To learn more about kleptomania, take a look at the links below.

Related Articles

More Great Links

Sources

  • ABC News Primetime. "Addicted to Stealing: Inside a Shoplifter's Mind." July 10, 2007. http://abcnews.go.com/Primetime/story?id=1190720&page=1
  • Adler, J. "The Thrill of Theft." Newsday, Feb. 25, 2002. http://www.diogenesllc.com/thrilltheft.pdf
  • BehaveNet clinical Capsule, DSM-IV Kleptomania. http://www.behavenet.com/capsules/disorders/kleptomaniadis.htm
  • Dell'Osso, B et al. "Epidemiologic and clinical updates on impulsecontrol disorders: a critical review." Eur Arch Psychiatry ClinNeurosci.256 (8), 464-475, 2006. http://www.pubmedcentral.nih.gov/articlerender.fcgi?tool=pubmed&pubmedid=16960655
  • Forensic Psychiatry. Kleptomania. http://www.forensicpsychiatry.ca/impulse/kleptomania.htm
  • Gazzinga, MS, and MS Steven. "Neuroscience and the Law." Scientific American Mind. April 15, 2005. http://www.sciam.com/article.cfm?id=neuroscience-and-the-law&print=true
  • Grant, JE and BL Odlaug. "Kleptomania: Clinical Characteristics and Treatment." Rev Bras Psyquiatr, 2007. http://www.scielo.br/pdf/rbp/nahead/art02.pdf
  • Grant, JE et al. "The Neurobiology of Substance and Behavioral Addictions, CNS Spectrums (CME course)." http://www.cnsspectrums.com/aspx/articledetail.aspx?articleid=912
  • Grant, JE et al. "White Matter Integrity in Kleptomania: a Pilot Study." Psychiatry Res 147 (2-3): 233-237, 2006. http://www.pubmedcentral.nih.gov/articlerender.fcgi?artid=1810346
  • Grant, JE. "Co-occurrences of Personality Disorders in Persons with Kleptomania - a Preliminary Study." J Am Acad Psychiatry Law 32: 395-398, 2004. http://www.jaapl.org/cgi/reprint/32/4/395.pdf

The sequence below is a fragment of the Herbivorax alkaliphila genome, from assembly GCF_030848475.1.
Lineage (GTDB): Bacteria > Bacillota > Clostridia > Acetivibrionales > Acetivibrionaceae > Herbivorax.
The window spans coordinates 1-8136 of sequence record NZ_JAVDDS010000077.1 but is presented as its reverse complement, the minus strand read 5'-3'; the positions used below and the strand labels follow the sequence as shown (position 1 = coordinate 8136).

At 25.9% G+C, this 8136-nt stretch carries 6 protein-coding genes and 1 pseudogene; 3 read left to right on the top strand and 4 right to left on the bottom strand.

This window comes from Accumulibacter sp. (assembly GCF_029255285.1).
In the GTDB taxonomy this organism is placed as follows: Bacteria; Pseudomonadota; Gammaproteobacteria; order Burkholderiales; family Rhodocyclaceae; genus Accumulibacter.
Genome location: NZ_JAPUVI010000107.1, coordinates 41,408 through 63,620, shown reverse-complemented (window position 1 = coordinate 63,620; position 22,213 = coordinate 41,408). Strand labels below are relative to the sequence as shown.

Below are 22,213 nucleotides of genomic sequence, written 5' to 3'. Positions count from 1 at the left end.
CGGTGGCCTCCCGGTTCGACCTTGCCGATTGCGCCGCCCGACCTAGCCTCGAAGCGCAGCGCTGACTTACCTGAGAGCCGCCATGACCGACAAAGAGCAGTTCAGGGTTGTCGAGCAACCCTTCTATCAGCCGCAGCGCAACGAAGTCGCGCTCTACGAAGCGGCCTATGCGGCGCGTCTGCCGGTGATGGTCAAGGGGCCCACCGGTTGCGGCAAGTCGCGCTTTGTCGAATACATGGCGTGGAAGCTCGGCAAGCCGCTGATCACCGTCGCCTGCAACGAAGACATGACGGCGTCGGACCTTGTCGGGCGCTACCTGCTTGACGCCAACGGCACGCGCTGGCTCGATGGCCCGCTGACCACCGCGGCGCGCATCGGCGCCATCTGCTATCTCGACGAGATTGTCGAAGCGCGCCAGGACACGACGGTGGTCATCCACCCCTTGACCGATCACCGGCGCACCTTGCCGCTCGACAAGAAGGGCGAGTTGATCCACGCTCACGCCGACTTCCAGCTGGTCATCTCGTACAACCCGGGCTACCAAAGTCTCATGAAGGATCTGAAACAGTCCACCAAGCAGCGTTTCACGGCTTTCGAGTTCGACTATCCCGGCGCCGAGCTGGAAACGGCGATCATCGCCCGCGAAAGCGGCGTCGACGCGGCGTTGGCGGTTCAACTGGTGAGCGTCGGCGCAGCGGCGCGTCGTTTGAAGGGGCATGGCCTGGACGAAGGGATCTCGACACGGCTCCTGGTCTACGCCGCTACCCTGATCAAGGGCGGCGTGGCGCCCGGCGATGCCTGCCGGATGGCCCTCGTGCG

• Grant, JE. "Understanding and Treating Kleptomania: New Models and New Treatments." Isr J Psychiatry Relat Scie 43: 81-87, 2006.
  • Kohn, CS. "Conceptualization and Treatment of Kleptomania Behaviors Using Cognitive and Behavioral Strategies." Int J Behav Consult Therapy 2: 553-559, 2006. http://www.behavior-analyst-today.com/IJBCT-VOL-2/IJBCT-2-4.pdf
  • MayoClinic.com. Kleptomania. http://www.mayoclinic.com/health/kleptomania/DS01034
  • Menaster, M et al. "Psychiatric Illness Associated with Criminality." eMedicine, Sept. 14, 2006. http://www.emedicine.com/med/topic3485.htm
  • National Association of Shoplifting Prevention. http://www.shopliftingprevention.org/main.asp
  • Psychiacomp. "Impulse Control Disorders." http://www.psychiacomp.com/didactic/impulse-control.php
  • Psychology Today. Kleptomania. http://psychologytoday.com/conditions/klepto.html
  • Shoplifters Anonymous. http://www.shopliftersanonymous.com/
  • Washington Post. "Antidepressants Don't Help Kleptomaniacs." March 16, 2007.http://www.washingtonpost.com/wp-dyn/content/article/2007/03/16/AR2007031601175.html
  • Yagoda, B. "Addicted to Stealing." Self, February 1994. http://www.shopliftingprevention.org/WhatNASPOffers/NRC/ArticlesToRead/Addicted_To_Stealing.htm

More to Explore